Bless your recovery.  Continue to exercise and eat as healthy as possible. I would consult a nutritionist. It is not a lot of money, and cannot possibly hurt.



po18guy's picture
Posts: 722
Joined: Nov 2011

The "H" in R-CHOP is Adriamycin, also known as Doxorubicin. It is the red colored drug ("red devil", "red bull") and causes known heart toxicity. Most forms of chemo cause at least temporary suppression of your bone marrow. This will generally lower all of your blood numbers, both red and white cells. That might cause you to be anemic. I would ask them to have a look at your lab work to see how your blood is doing. If it does not carry enough oxygen, or if your heart cannot pump it as well as it used to, you might experience the fatigue that you have described. I think it would also be good to ask about having a cardiologist give you a once over, as well. As to family, I would tell them that cancer is not like a cold or the flu. Chemotherapy causes damage - sometimes permanent, and you are probably not going to be the same person that you were. They should be happy that you are still with them, I would think. 

As for me, I am delighted to be anywhere at all.  

Max Former Hodgkins Stage 3's picture
Max Former Hodg...
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Joined: May 2012


I was anemic on my last six-month blood panel. But, I never was during my whole sickness (cancer) or treatment period. The onc checked me for about everything, and nothing indicates cancer, but he has not yet completely figured it out (colonoscopy, upper G.I., and some other tests, all negative).

I am in complete agreement with your thoughts and attitude toward remission.  I tell people, "I'd rather have side-effects than have cancer."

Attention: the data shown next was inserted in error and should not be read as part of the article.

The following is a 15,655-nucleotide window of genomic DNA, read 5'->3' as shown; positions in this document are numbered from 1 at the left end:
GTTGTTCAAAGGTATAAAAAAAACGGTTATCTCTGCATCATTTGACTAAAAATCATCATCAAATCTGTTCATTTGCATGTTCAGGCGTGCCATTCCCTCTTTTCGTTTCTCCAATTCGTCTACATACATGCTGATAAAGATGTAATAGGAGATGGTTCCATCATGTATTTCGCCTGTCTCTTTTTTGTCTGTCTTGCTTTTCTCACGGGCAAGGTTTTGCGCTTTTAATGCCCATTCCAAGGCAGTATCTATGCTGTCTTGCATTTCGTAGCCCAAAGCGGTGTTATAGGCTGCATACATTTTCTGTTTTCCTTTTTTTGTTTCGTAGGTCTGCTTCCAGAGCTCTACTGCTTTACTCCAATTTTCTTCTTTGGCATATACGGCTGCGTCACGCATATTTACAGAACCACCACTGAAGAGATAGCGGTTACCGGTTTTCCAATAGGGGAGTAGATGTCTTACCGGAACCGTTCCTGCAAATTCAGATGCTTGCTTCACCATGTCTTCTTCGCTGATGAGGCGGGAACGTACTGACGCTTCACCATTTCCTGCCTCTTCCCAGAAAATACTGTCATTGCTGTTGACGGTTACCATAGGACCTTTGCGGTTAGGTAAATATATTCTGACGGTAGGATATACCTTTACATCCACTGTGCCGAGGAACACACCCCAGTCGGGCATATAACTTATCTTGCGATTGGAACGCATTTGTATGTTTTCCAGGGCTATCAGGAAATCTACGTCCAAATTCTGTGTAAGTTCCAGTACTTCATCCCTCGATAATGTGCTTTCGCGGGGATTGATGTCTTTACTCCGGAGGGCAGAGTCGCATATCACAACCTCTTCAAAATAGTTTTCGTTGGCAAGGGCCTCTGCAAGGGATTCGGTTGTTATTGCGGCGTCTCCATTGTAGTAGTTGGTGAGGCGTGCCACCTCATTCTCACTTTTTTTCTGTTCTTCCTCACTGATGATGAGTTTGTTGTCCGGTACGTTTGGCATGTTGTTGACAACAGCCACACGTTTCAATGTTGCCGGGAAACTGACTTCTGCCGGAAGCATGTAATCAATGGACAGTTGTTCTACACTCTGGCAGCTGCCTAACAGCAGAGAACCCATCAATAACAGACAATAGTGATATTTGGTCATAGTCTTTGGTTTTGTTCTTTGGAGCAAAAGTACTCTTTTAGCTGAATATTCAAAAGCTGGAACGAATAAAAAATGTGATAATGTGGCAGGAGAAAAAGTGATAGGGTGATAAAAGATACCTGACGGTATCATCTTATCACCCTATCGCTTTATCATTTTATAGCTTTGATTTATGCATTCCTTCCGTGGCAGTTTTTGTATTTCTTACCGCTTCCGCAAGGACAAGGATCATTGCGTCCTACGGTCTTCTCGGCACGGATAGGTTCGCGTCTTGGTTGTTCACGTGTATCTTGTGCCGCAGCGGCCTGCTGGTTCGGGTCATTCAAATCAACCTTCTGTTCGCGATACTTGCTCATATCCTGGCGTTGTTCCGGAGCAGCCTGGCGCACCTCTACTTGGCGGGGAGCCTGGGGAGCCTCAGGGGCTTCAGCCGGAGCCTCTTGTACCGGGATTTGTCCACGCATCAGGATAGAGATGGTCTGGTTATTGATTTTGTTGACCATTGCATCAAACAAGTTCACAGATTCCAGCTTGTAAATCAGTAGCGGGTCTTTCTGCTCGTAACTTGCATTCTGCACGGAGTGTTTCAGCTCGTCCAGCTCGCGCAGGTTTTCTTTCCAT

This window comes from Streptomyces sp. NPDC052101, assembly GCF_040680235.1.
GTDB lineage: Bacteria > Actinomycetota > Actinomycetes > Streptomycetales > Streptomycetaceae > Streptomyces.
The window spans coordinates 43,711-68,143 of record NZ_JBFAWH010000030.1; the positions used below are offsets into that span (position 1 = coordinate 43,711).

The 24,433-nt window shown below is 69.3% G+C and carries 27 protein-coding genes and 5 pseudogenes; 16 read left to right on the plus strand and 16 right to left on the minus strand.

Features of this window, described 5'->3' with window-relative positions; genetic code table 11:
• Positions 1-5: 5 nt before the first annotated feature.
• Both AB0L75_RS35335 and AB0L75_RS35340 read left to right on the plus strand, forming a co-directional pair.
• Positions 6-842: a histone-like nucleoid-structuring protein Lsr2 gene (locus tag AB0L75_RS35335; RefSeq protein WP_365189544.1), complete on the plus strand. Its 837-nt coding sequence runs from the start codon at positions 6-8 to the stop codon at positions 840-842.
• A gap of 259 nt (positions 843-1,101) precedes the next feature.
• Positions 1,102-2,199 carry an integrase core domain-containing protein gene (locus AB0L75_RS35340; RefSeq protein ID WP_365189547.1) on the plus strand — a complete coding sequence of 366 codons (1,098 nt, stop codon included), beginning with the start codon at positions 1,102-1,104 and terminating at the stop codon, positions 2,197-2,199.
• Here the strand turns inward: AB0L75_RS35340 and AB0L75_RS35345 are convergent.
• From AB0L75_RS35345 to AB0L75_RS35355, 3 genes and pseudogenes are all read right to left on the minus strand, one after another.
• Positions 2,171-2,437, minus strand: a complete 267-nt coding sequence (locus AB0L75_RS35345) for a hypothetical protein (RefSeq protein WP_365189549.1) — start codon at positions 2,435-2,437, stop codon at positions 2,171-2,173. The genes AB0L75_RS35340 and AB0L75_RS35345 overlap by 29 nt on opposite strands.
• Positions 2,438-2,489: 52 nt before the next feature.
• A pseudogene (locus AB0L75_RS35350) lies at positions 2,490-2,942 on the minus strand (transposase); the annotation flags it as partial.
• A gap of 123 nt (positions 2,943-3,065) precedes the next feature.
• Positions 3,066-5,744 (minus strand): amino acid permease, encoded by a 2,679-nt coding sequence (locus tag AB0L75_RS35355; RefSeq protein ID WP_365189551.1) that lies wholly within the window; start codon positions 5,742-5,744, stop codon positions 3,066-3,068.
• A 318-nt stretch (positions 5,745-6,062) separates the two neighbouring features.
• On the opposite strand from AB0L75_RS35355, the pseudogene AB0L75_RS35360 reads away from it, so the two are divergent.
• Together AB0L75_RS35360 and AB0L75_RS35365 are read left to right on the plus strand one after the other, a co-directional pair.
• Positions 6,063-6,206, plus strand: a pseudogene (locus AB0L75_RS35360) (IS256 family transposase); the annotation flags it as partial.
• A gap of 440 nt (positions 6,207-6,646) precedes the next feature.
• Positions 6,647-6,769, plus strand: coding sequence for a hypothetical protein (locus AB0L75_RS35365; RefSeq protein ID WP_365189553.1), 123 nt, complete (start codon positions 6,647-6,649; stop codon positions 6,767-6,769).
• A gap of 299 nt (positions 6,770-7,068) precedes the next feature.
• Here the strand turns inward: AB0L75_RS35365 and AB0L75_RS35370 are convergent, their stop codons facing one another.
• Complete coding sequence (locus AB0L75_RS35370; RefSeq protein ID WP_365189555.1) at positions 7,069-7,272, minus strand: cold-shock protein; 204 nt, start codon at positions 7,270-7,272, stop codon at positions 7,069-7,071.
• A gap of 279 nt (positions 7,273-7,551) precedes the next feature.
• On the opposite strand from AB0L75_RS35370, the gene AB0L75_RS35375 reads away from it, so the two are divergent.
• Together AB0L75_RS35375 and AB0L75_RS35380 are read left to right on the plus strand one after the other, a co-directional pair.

I was crushed in an auto accident 26 years ago (a car rolled over me after I went out of the window).   For several years, I used to try to recall what not having a warped chest cavity or broken back felt like, but then gave up.  I am just happy to be walking about and seeing the sunshine.  My neuropathy and shortness of breath are, in the big picture, small prices to pay.


allmost60's picture
Posts: 3184
Joined: Jul 2010


 My biggest complaint since finishing chemo(CVP-R) in 2010, and completion of my 2 year Rituxan maint in Feb 2013 has been fatigue. My energy level is probably at 60% now, but I still get out of breath and easily tired from moderate physical activity. I'll be 63 in September and before my cancer Dx I had energy galore. My Onc keeps telling me to give it time, so thats what I'm doing. I've learned to pace myself and not try to get everything accomplished in one day. I hope it gets better for you. Best wishes...Sue

(Follicular NHL-stg3-grd2-typA-dx 6/10-age 62)

bobmcghee's picture
Posts: 44
Joined: Apr 2010

Except for the date diognosed you could have been describing me. Mine was April 2010, male, 65, r-chop and 2 years of rituxin.  Since the weather here in Illinois has gotten better I have been trying to go for walks on nice days. It does make me tired too. To me I think part of it could be some nerve damage from the r-chop. My legs feel weak after sitting a while, plus walking barefoot on a hard floor hurts now. Even though walking makes me tired I do get some psychological benefit that I got myself moving instead of sitting in the house all the time. Hopefully discussing this with your doctor will help.  Best of luck to you.

tall floridian's picture
tall floridian
Posts: 95
Joined: Dec 2011

I'm 71 and a year in remission from 4th stage lymphoma and love to be outside and walking and or riding my bicycle. I too lived in Illinois but now love living in Florida where I can be outside 12 months of the year. I'm gaining strength daily and have to watch my weight-I'm always hungry- I guess all that time in the hospital and medical rehab with their blah food helped me to lose weight but now in remission the weight goes up-lol. Keep walking- it's very important to stay active - but rest when you get tired. My prayers go out to you for continual good health. Steve

Posts: 2
Joined: Apr 2013

Thanks everyone for the helpful information I guess we have to keep on keeping on